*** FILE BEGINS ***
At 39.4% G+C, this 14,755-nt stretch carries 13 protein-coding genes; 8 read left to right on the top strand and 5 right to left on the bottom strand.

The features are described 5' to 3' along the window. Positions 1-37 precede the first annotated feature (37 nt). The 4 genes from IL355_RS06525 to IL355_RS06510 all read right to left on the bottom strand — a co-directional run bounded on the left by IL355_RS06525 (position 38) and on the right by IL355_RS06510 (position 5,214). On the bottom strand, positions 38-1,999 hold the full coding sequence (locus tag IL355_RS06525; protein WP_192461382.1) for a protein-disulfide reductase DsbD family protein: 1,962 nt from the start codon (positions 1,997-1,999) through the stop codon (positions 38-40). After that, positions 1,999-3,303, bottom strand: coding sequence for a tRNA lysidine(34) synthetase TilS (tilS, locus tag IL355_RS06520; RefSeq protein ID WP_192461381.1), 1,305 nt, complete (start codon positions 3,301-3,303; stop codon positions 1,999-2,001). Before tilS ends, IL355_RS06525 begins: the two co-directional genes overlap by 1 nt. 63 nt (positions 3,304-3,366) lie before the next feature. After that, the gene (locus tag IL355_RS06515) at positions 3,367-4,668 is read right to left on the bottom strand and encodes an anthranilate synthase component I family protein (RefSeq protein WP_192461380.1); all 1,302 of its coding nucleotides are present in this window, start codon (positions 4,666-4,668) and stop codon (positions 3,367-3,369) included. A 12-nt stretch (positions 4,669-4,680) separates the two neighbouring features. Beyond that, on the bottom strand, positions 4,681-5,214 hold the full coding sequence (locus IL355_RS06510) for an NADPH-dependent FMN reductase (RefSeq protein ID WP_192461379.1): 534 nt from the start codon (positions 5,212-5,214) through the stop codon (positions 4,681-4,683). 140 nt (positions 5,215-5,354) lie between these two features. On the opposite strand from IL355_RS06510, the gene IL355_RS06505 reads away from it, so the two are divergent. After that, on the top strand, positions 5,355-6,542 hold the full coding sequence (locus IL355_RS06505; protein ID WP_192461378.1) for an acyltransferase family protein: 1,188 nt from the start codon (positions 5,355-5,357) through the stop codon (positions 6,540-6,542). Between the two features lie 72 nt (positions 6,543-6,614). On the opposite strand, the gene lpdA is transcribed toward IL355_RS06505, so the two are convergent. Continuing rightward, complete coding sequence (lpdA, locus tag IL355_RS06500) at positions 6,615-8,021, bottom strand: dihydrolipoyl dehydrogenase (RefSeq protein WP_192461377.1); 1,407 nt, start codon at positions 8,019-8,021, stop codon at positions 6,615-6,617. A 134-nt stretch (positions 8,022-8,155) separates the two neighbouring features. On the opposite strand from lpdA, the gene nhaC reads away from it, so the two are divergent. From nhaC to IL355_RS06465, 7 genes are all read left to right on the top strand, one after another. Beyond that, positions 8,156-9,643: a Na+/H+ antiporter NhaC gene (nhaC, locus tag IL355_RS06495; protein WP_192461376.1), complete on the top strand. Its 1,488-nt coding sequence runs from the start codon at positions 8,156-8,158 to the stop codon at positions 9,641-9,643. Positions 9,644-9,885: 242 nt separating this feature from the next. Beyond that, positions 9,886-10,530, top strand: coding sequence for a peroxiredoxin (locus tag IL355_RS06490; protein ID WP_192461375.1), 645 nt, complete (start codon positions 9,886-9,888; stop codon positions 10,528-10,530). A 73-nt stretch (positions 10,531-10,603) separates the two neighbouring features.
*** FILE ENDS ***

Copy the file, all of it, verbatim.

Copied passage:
At 39.4% G+C, this 14,755-nt stretch carries 13 protein-coding genes; 8 read left to right on the top strand and 5 right to left on the bottom strand.

The features are described 5' to 3' along the window. Positions 1-37 precede the first annotated feature (37 nt). The 4 genes from IL355_RS06525 to IL355_RS06510 all read right to left on the bottom strand — a co-directional run bounded on the left by IL355_RS06525 (position 38) and on the right by IL355_RS06510 (position 5,214). On the bottom strand, positions 38-1,999 hold the full coding sequence (locus tag IL355_RS06525; protein WP_192461382.1) for a protein-disulfide reductase DsbD family protein: 1,962 nt from the start codon (positions 1,997-1,999) through the stop codon (positions 38-40). After that, positions 1,999-3,303, bottom strand: coding sequence for a tRNA lysidine(34) synthetase TilS (tilS, locus tag IL355_RS06520; RefSeq protein ID WP_192461381.1), 1,305 nt, complete (start codon positions 3,301-3,303; stop codon positions 1,999-2,001). Before tilS ends, IL355_RS06525 begins: the two co-directional genes overlap by 1 nt. 63 nt (positions 3,304-3,366) lie before the next feature. After that, the gene (locus tag IL355_RS06515) at positions 3,367-4,668 is read right to left on the bottom strand and encodes an anthranilate synthase component I family protein (RefSeq protein WP_192461380.1); all 1,302 of its coding nucleotides are present in this window, start codon (positions 4,666-4,668) and stop codon (positions 3,367-3,369) included. A 12-nt stretch (positions 4,669-4,680) separates the two neighbouring features. Beyond that, on the bottom strand, positions 4,681-5,214 hold the full coding sequence (locus IL355_RS06510) for an NADPH-dependent FMN reductase (RefSeq protein ID WP_192461379.1): 534 nt from the start codon (positions 5,212-5,214) through the stop codon (positions 4,681-4,683). 140 nt (positions 5,215-5,354) lie between these two features. On the opposite strand from IL355_RS06510, the gene IL355_RS06505 reads away from it, so the two are divergent. After that, on the top strand, positions 5,355-6,542 hold the full coding sequence (locus IL355_RS06505; protein ID WP_192461378.1) for an acyltransferase family protein: 1,188 nt from the start codon (positions 5,355-5,357) through the stop codon (positions 6,540-6,542). Between the two features lie 72 nt (positions 6,543-6,614). On the opposite strand, the gene lpdA is transcribed toward IL355_RS06505, so the two are convergent. Continuing rightward, complete coding sequence (lpdA, locus tag IL355_RS06500) at positions 6,615-8,021, bottom strand: dihydrolipoyl dehydrogenase (RefSeq protein WP_192461377.1); 1,407 nt, start codon at positions 8,019-8,021, stop codon at positions 6,615-6,617. A 134-nt stretch (positions 8,022-8,155) separates the two neighbouring features. On the opposite strand from lpdA, the gene nhaC reads away from it, so the two are divergent. From nhaC to IL355_RS06465, 7 genes are all read left to right on the top strand, one after another. Beyond that, positions 8,156-9,643: a Na+/H+ antiporter NhaC gene (nhaC, locus tag IL355_RS06495; protein WP_192461376.1), complete on the top strand. Its 1,488-nt coding sequence runs from the start codon at positions 8,156-8,158 to the stop codon at positions 9,641-9,643. Positions 9,644-9,885: 242 nt separating this feature from the next. Beyond that, positions 9,886-10,530, top strand: coding sequence for a peroxiredoxin (locus tag IL355_RS06490; protein ID WP_192461375.1), 645 nt, complete (start codon positions 9,886-9,888; stop codon positions 10,528-10,530). A 73-nt stretch (positions 10,531-10,603) separates the two neighbouring features.